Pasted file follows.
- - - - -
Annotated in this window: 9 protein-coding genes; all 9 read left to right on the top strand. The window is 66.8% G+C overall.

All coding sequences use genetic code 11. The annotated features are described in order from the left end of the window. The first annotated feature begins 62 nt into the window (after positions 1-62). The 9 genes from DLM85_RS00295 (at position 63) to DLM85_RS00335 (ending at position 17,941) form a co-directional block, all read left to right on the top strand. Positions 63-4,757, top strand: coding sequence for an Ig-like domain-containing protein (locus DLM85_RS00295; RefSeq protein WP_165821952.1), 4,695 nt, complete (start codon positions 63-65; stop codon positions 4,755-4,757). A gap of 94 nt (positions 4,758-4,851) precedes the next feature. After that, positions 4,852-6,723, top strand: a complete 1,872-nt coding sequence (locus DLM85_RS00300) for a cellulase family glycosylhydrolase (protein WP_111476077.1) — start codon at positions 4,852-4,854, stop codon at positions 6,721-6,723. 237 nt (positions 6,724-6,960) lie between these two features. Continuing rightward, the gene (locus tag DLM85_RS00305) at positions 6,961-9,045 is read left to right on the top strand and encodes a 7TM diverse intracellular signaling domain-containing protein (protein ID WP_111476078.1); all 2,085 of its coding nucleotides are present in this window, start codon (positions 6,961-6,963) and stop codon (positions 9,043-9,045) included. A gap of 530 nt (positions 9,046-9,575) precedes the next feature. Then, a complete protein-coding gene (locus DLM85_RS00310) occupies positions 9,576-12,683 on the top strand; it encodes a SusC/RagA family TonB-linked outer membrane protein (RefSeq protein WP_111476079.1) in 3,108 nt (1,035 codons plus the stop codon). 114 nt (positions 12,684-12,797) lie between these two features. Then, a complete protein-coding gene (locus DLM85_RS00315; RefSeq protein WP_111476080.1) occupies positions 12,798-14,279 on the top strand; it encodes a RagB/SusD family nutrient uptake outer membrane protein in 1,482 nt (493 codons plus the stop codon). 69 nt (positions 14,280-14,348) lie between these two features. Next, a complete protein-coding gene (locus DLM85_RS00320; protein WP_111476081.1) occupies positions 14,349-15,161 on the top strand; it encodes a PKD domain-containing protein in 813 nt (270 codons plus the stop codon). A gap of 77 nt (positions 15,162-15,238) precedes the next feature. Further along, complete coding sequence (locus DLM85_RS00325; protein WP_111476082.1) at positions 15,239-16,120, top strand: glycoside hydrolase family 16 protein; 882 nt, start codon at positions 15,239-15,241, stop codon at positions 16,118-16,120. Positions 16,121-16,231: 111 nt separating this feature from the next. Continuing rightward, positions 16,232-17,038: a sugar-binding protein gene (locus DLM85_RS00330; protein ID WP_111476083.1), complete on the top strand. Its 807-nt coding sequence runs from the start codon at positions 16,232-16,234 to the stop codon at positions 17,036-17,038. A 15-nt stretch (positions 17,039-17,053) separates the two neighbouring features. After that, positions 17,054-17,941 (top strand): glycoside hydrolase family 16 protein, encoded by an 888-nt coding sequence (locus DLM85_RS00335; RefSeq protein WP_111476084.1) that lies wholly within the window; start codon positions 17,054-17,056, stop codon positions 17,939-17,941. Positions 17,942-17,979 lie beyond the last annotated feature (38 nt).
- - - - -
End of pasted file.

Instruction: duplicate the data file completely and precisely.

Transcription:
Annotated in this window: 9 protein-coding genes; all 9 read left to right on the top strand. The window is 66.8% G+C overall.

All coding sequences use genetic code 11. The annotated features are described in order from the left end of the window. The first annotated feature begins 62 nt into the window (after positions 1-62). The 9 genes from DLM85_RS00295 (at position 63) to DLM85_RS00335 (ending at position 17,941) form a co-directional block, all read left to right on the top strand. Positions 63-4,757, top strand: coding sequence for an Ig-like domain-containing protein (locus DLM85_RS00295; RefSeq protein WP_165821952.1), 4,695 nt, complete (start codon positions 63-65; stop codon positions 4,755-4,757). A gap of 94 nt (positions 4,758-4,851) precedes the next feature. After that, positions 4,852-6,723, top strand: a complete 1,872-nt coding sequence (locus DLM85_RS00300) for a cellulase family glycosylhydrolase (protein WP_111476077.1) — start codon at positions 4,852-4,854, stop codon at positions 6,721-6,723. 237 nt (positions 6,724-6,960) lie between these two features. Continuing rightward, the gene (locus tag DLM85_RS00305) at positions 6,961-9,045 is read left to right on the top strand and encodes a 7TM diverse intracellular signaling domain-containing protein (protein ID WP_111476078.1); all 2,085 of its coding nucleotides are present in this window, start codon (positions 6,961-6,963) and stop codon (positions 9,043-9,045) included. A gap of 530 nt (positions 9,046-9,575) precedes the next feature. Then, a complete protein-coding gene (locus DLM85_RS00310) occupies positions 9,576-12,683 on the top strand; it encodes a SusC/RagA family TonB-linked outer membrane protein (RefSeq protein WP_111476079.1) in 3,108 nt (1,035 codons plus the stop codon). 114 nt (positions 12,684-12,797) lie between these two features. Then, a complete protein-coding gene (locus DLM85_RS00315; RefSeq protein WP_111476080.1) occupies positions 12,798-14,279 on the top strand; it encodes a RagB/SusD family nutrient uptake outer membrane protein in 1,482 nt (493 codons plus the stop codon). 69 nt (positions 14,280-14,348) lie between these two features. Next, a complete protein-coding gene (locus DLM85_RS00320; protein WP_111476081.1) occupies positions 14,349-15,161 on the top strand; it encodes a PKD domain-containing protein in 813 nt (270 codons plus the stop codon). A gap of 77 nt (positions 15,162-15,238) precedes the next feature. Further along, complete coding sequence (locus DLM85_RS00325; protein WP_111476082.1) at positions 15,239-16,120, top strand: glycoside hydrolase family 16 protein; 882 nt, start codon at positions 15,239-15,241, stop codon at positions 16,118-16,120. Positions 16,121-16,231: 111 nt separating this feature from the next. Continuing rightward, positions 16,232-17,038: a sugar-binding protein gene (locus DLM85_RS00330; protein ID WP_111476083.1), complete on the top strand. Its 807-nt coding sequence runs from the start codon at positions 16,232-16,234 to the stop codon at positions 17,036-17,038. A 15-nt stretch (positions 17,039-17,053) separates the two neighbouring features. After that, positions 17,054-17,941 (top strand): glycoside hydrolase family 16 protein, encoded by an 888-nt coding sequence (locus DLM85_RS00335; RefSeq protein WP_111476084.1) that lies wholly within the window; start codon positions 17,054-17,056, stop codon positions 17,939-17,941. Positions 17,942-17,979 lie beyond the last annotated feature (38 nt).